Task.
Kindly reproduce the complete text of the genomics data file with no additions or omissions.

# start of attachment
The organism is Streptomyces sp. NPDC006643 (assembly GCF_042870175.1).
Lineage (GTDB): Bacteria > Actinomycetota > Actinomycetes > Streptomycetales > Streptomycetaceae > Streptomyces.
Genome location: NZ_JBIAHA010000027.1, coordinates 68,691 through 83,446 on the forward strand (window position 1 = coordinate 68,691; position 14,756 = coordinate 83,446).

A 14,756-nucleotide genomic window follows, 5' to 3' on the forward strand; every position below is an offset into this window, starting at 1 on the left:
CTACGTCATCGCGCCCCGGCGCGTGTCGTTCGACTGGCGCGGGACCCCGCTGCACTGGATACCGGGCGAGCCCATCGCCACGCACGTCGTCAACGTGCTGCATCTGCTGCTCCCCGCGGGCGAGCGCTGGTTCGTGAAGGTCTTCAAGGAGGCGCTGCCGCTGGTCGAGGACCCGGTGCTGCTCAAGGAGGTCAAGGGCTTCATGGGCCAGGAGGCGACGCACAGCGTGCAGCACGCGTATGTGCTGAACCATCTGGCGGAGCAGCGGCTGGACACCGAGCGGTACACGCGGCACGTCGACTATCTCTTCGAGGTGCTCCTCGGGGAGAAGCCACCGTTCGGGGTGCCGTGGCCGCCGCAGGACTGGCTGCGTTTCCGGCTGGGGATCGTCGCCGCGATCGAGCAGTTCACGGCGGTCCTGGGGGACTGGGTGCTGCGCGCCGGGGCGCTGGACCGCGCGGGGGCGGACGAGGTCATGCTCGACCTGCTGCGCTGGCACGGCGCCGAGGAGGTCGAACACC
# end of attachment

The organism is Streptomyces sp. NPDC006643 (assembly GCF_042870175.1).
Lineage (GTDB): Bacteria > Actinomycetota > Actinomycetes > Streptomycetales > Streptomycetaceae > Streptomyces.
Genome location: NZ_JBIAHA010000027.1, coordinates 68,691 through 83,446 on the forward strand (window position 1 = coordinate 68,691; position 14,756 = coordinate 83,446).

A 14,756-nucleotide genomic window follows, 5' to 3' on the forward strand; every position below is an offset into this window, starting at 1 on the left:
CTACGTCATCGCGCCCCGGCGCGTGTCGTTCGACTGGCGCGGGACCCCGCTGCACTGGATACCGGGCGAGCCCATCGCCACGCACGTCGTCAACGTGCTGCATCTGCTGCTCCCCGCGGGCGAGCGCTGGTTCGTGAAGGTCTTCAAGGAGGCGCTGCCGCTGGTCGAGGACCCGGTGCTGCTCAAGGAGGTCAAGGGCTTCATGGGCCAGGAGGCGACGCACAGCGTGCAGCACGCGTATGTGCTGAACCATCTGGCGGAGCAGCGGCTGGACACCGAGCGGTACACGCGGCACGTCGACTATCTCTTCGAGGTGCTCCTCGGGGAGAAGCCACCGTTCGGGGTGCCGTGGCCGCCGCAGGACTGGCTGCGTTTCCGGCTGGGGATCGTCGCCGCGATCGAGCAGTTCACGGCGGTCCTGGGGGACTGGGTGCTGCGCGCCGGGGCGCTGGACCGCGCGGGGGCGGACGAGGTCATGCTCGACCTGCTGCGCTGGCACGGCGCCGAGGAGGTCGAACACC